Team Effectiveness In Complex Organizations
Cross-Disciplinary Perspectives and Approaches
Routledge – 2009 – 624 pages
Over the past 40 years, there has been a growing trend toward the utilization of teams for accomplishing work in organizations. Project teams, self-managed work teams and top management teams, among others have become a regular element in the corporation or military. This volume is intended to provide an overview of the current state of the art research on team effectiveness.
"This comprehensive text provides a powerful and scholarly overview of our understanding of team work in organizations; it is likely to be the core resource for researchers for the foreseeable future. Moreover, by offering a sophisticated understanding of teamwork in complex settings it clearly identifies the main challenges for research and theory. The contributors encompass the leading US researchers in this field of research, guaranteeing a thorough and authoritative overview of team effectiveness."- Michael West, Aston University
"Ideas that were once mere seeds for thought have sprouted into strong intellectual frameworks for understanding teams, as this book shows. This book's coverage of what's new by way of thinking, application, and method should appeal to a wide audience and should continue to fuel the advance of team effectiveness theory and practice." -Rick Guzzo, Mercer, Inc.
"The editors have assembled an important, state-of-the-art resource on the emerging science of team effectiveness. Research is beginning to show the way towards enhanced team performance." -Scott Tannenbaum, President, The Group for Organizational Effectiveness (gOE), Inc.
"This is an exciting book on teams in organizations. The contributors bring both great expertise and diverse perspectives to this research area. The intersection between theoretical and methodological advances will make this book valuable for both researchers and doctoral students." -Paul Goodman, Carnegie Mellon University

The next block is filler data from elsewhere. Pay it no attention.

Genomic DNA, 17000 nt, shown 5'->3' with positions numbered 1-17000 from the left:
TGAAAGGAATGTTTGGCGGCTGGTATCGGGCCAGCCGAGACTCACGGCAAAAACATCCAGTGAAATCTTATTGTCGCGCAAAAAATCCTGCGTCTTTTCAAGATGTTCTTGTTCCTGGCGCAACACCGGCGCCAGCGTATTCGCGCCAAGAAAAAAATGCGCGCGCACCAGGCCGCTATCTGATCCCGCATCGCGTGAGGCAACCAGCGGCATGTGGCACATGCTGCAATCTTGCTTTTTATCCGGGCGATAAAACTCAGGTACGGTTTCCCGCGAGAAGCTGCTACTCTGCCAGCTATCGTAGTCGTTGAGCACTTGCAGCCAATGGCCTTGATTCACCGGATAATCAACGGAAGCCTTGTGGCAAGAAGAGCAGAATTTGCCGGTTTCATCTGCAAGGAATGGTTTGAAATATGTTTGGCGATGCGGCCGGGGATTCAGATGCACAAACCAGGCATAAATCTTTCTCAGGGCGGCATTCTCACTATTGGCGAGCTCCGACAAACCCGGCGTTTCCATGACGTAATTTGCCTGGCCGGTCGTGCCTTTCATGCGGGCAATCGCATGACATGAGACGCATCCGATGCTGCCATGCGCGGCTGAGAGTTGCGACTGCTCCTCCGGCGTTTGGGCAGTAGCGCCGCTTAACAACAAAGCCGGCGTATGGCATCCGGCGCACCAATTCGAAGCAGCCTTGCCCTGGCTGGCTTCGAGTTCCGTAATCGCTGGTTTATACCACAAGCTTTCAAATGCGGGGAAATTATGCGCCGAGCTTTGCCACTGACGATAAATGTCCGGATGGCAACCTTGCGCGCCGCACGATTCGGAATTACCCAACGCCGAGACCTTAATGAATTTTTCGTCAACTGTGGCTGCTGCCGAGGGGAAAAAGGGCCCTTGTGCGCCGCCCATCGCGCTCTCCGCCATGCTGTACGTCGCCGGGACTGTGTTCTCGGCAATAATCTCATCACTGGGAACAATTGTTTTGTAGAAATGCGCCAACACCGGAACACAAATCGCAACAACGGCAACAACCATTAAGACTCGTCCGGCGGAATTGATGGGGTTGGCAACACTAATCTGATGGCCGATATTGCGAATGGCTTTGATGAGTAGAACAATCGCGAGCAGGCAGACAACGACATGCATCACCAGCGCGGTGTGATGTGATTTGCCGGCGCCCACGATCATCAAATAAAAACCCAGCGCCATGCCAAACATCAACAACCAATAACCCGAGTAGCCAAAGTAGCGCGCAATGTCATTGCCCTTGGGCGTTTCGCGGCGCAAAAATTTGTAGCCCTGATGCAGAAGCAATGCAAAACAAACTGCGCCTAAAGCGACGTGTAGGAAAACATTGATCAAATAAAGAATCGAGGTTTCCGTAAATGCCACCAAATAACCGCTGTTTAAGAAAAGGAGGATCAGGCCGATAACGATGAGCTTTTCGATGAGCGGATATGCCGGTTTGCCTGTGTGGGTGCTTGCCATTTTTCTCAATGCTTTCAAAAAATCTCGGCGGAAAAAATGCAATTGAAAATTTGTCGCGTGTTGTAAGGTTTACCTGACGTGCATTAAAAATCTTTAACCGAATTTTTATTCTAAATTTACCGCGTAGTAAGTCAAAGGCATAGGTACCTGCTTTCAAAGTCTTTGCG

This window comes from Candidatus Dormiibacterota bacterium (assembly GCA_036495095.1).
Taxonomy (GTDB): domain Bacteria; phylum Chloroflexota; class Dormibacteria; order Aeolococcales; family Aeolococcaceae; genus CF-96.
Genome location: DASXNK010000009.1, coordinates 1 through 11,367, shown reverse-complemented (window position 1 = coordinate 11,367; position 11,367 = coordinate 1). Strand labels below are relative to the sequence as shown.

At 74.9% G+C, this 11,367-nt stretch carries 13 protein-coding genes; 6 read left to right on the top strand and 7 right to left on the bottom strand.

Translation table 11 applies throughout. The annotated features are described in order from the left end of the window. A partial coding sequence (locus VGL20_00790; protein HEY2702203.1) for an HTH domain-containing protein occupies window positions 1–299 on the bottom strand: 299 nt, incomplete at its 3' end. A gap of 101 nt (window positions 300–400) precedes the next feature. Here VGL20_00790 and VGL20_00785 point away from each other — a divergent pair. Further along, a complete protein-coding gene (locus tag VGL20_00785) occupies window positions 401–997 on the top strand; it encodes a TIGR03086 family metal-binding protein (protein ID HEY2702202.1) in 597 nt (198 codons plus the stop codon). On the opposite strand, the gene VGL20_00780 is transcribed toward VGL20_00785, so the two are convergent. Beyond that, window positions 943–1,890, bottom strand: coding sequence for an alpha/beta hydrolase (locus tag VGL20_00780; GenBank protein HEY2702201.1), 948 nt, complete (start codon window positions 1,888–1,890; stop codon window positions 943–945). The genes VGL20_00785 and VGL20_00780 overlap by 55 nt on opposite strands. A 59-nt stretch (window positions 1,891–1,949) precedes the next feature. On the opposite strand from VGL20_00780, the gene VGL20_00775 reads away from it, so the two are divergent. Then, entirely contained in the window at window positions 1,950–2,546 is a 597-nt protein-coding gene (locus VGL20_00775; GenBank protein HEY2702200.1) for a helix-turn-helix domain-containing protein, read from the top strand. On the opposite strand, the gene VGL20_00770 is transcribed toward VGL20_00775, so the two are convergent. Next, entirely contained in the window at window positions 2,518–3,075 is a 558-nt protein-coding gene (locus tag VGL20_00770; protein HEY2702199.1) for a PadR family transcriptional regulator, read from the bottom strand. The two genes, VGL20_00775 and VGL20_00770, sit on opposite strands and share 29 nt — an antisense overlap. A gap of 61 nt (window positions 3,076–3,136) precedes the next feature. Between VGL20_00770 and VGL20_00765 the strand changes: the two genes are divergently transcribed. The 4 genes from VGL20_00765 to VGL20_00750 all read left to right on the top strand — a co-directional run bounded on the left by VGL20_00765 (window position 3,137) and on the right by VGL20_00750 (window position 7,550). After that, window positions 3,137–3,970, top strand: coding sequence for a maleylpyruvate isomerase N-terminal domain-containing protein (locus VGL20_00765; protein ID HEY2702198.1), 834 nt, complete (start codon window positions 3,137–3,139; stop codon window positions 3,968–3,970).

Section 1. Setting the Stage. G.F. Goodwin, C.S. Burke, J.L. Wildman, E. Salas, Team Effectiveness in Complex Organizations: An Overview. R.L. Moreland, J.M. Levine, Building Bridges to Improve Theory and Research on Small Groups. E. Salas, M. Rosen, C.S. Burke, G.F. Goodwin, The Wisdom of Collectives in Organizations: An Update of the Teamwork Competencies. Section 2. Cross-Disciplinary Theoretical Perspectives. S. Zaccaro, B. Heinen, M. Shuffler, Team Leadership and Team Effectiveness. S.W.J. Kozlowski, D.J. Watola, J.M. Nowakowski, B.H. Kim, I.C. Botero, Developing Adaptive Teams: A Theory of Dynamic Team Leadership. N.J. Cooke, J.C. Gorman, L. Rowe, An Ecological Perspective on Team Cognition. A.C. Edmondson, K.S. Roloff, Overcoming Barriers to Collaboration: Psychological Safety and Learning in Diverse Teams. C.S. Burke, H.A. Priest, S. Wooten II, D. DiazGranados, E. Salas, Understanding the Cognitive Processes in Adaptive Multicultural Teams: A Framework. J.R. Rentsch, L.A. Delise, S. Hutchison, Cognitive Similarity Configurations in Teams: In Search of the Team MindMeld. L.A. DeChurch, J.E. Mathieu, Thinking in Terms of Multiteam Systems. P.J.M.D. Essens, A.L.W. Vogelaar, J.J.C. Mylle, C. Blendell, C. Paris, S.M. Halpin, J.V. Baranski, Team Effectiveness in Complex Settings: A Framework for Commanders. S. Mohammed, K. Hamilton, A. Lim, The Incorporation of Time in Team Research: Past, Current, and Future. Section 3. Measurement Tools. D. Dorsey, S. Russell, C. Keil, G. Campbell, W. Van Buskirk, P. Schuck, Measuring Teams in Action: Automated Performance Measurement and Feedback in Simulation-Based Training. K.J. Krokos, D. Baker, A. Alonso, R. Day, Assessing Team Processes in Complex Environments: Challenges in Transitioning Research to Practice. Section 4. Methodological Tools and Developments. P. Foltz, M.J. Martin, Automated Communication Analysis of Teams. A.J. Slaughter, J. Yu, L. Koehly, Social Network Analysis: Understanding the Role of Context in Small Groups and Organizations. W. Zachary, B. Bell, J. Ryder, Computational Representations and Methods for Modeling Teams. Section 5. Commentaries and a Summary: The Look Ahead. K. Smith-Jentsch, Measuring Team-Related Cognition: The Devil is in the Details. L. Weingart, M. Cronin, Teams Research in the 21st Century: A Case for Theory Consolidation. E. Salas, J.L. Wildman, Ten Critical Research Questions: The Need for New and Deeper Exploration.